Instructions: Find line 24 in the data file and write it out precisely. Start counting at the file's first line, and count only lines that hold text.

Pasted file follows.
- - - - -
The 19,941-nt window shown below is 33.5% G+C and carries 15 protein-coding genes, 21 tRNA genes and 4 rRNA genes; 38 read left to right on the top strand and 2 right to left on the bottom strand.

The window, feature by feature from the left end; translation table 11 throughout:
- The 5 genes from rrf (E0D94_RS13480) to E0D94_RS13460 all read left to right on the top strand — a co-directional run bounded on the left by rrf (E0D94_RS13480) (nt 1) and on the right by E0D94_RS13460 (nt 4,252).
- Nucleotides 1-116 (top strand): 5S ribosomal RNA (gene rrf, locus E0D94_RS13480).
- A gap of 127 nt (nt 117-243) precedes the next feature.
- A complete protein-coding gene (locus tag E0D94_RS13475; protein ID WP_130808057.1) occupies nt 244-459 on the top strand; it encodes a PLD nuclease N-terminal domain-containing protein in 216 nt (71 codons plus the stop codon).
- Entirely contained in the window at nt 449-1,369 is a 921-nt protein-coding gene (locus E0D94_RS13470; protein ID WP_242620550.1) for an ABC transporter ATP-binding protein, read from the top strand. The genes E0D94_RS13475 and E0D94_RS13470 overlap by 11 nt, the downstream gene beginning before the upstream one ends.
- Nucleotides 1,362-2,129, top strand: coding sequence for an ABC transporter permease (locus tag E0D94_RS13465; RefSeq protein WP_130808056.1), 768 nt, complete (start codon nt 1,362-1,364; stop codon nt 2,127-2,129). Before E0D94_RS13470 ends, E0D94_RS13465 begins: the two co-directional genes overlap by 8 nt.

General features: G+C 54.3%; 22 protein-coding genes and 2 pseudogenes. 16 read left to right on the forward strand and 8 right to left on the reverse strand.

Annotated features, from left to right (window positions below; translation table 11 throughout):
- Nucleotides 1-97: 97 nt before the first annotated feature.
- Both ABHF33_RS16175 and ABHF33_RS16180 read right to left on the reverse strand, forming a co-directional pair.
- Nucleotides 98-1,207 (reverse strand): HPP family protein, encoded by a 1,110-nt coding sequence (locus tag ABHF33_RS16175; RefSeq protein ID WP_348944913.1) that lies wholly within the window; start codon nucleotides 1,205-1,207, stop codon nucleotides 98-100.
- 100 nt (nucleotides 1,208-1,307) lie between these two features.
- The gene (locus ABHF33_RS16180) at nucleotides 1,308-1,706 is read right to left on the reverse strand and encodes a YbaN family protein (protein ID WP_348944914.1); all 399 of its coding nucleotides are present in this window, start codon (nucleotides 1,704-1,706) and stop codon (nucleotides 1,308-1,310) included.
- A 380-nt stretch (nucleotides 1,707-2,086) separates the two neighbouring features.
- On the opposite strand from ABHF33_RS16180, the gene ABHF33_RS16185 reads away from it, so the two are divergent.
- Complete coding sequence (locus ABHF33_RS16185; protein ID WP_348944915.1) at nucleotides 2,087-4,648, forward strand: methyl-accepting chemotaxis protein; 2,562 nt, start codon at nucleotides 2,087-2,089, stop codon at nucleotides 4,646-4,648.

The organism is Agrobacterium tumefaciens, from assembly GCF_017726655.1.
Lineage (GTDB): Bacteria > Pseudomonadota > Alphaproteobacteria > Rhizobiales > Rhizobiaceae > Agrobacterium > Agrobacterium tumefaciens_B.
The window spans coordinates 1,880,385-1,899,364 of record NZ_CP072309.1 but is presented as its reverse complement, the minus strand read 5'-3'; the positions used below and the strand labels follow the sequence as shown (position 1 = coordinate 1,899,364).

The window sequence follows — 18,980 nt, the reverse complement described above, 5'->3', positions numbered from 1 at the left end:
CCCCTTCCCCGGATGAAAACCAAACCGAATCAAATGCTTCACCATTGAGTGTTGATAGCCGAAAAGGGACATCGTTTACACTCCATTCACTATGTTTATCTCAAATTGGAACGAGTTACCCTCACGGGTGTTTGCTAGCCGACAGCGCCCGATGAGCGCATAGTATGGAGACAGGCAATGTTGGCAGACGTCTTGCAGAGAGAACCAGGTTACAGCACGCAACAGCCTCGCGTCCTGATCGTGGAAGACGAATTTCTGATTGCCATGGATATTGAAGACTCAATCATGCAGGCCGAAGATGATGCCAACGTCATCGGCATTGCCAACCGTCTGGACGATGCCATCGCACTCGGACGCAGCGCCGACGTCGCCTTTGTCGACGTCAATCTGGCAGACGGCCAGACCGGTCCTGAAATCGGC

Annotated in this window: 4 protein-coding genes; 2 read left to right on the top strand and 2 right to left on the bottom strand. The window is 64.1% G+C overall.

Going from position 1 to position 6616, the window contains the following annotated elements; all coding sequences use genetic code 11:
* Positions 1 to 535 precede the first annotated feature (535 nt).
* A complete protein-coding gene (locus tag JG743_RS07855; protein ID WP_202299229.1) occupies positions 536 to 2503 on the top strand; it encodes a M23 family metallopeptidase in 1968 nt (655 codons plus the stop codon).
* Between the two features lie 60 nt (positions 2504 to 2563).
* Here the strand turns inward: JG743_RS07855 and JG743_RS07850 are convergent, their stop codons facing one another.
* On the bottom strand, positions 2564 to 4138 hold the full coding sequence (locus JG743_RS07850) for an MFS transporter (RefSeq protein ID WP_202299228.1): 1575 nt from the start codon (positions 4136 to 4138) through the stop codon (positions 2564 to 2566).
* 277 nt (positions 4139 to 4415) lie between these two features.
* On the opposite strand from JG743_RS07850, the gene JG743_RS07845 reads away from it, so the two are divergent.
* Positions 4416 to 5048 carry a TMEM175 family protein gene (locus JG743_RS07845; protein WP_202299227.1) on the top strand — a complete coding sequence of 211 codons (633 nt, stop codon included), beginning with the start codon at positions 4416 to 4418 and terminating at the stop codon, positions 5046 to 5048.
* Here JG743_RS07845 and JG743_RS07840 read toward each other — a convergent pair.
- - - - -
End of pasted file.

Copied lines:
Annotated in this window: 4 protein-coding genes; 2 read left to right on the top strand and 2 right to left on the bottom strand. The window is 64.1% G+C overall.